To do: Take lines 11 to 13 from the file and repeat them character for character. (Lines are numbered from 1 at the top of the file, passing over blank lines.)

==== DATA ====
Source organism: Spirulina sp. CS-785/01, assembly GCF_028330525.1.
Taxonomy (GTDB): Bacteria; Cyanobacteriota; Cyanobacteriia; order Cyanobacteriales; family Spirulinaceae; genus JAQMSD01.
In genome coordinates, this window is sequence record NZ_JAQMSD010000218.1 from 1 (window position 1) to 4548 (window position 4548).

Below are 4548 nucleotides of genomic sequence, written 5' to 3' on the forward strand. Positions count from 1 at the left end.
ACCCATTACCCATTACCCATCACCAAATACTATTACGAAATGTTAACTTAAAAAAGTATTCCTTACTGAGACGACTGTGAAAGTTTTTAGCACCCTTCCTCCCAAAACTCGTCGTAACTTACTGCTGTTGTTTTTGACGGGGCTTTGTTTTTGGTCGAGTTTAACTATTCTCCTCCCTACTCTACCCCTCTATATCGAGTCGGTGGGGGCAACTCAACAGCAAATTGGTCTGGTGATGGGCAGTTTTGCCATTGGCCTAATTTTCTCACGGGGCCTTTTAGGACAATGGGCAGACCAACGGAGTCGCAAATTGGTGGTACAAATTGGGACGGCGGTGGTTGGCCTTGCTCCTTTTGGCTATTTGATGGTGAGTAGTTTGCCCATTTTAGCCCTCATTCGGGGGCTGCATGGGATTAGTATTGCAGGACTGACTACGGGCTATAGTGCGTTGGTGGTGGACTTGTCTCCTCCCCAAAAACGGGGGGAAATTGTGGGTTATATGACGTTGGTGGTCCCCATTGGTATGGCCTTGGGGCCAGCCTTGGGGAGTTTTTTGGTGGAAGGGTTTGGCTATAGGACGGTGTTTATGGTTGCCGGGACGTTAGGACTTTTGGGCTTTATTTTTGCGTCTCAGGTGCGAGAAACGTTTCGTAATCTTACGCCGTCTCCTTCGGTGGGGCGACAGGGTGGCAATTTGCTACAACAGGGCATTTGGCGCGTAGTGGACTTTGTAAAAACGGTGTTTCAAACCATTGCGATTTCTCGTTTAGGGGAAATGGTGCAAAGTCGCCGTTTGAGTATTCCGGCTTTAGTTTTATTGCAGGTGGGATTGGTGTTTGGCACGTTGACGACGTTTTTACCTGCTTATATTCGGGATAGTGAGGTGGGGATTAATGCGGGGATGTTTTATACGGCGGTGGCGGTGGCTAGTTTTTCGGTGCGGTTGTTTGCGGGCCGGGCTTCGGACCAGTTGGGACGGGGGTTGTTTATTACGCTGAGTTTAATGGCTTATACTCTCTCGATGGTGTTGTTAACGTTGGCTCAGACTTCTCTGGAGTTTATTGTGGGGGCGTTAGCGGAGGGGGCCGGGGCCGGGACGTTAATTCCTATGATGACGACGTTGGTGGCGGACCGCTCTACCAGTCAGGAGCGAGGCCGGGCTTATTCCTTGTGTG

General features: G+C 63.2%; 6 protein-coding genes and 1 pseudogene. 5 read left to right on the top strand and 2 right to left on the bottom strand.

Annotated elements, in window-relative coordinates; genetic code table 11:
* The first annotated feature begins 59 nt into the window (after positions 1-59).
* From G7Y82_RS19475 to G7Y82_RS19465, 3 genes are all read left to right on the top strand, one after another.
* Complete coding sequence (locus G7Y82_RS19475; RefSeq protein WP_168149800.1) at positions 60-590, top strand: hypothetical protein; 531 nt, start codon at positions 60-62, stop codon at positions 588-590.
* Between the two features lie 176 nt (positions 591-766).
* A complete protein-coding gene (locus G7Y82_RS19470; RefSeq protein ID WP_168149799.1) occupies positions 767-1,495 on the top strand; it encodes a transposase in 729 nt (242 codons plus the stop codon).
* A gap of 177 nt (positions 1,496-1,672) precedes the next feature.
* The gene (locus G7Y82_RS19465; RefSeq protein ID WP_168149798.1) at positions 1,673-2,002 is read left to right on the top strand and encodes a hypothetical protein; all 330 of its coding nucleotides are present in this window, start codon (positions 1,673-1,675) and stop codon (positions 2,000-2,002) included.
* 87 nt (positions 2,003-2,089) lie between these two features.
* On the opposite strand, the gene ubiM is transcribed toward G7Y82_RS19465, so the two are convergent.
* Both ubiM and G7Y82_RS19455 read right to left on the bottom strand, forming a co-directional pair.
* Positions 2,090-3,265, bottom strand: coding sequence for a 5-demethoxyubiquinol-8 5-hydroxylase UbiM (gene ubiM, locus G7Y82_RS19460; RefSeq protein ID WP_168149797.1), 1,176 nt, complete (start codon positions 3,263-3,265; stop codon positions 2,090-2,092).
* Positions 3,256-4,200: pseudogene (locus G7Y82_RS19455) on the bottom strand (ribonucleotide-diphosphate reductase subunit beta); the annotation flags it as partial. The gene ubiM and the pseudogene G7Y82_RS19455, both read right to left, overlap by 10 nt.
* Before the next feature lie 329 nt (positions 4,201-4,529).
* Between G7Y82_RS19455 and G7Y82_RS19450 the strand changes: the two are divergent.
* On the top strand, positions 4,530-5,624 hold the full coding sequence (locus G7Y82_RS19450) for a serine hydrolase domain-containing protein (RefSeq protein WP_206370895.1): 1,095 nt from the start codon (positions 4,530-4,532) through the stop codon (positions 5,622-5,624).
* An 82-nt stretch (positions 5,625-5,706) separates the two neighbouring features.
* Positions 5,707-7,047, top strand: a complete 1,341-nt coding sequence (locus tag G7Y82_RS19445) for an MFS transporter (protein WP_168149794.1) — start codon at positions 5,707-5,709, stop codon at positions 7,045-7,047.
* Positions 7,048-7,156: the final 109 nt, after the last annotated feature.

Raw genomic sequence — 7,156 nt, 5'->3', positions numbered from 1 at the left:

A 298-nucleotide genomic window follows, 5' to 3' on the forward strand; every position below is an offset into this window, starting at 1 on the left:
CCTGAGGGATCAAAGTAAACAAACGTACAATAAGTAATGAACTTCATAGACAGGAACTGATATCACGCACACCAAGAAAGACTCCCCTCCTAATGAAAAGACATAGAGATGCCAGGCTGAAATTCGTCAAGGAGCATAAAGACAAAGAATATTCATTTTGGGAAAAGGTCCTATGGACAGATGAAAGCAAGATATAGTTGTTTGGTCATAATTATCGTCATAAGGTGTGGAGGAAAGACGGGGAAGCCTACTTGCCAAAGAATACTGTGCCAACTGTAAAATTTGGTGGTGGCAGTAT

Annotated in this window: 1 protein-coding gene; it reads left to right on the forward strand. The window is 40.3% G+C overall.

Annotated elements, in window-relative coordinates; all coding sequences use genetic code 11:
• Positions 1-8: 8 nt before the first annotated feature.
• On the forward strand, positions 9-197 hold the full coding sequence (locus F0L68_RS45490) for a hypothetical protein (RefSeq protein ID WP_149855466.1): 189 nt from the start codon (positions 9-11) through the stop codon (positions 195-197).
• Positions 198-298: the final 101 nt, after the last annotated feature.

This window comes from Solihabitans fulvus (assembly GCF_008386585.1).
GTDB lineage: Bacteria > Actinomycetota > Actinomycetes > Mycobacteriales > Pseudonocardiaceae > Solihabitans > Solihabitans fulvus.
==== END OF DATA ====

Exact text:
* Between the two features lie 176 nt (positions 591-766).
* A complete protein-coding gene (locus G7Y82_RS19470; RefSeq protein ID WP_168149799.1) occupies positions 767-1,495 on the top strand; it encodes a transposase in 729 nt (242 codons plus the stop codon).
* A gap of 177 nt (positions 1,496-1,672) precedes the next feature.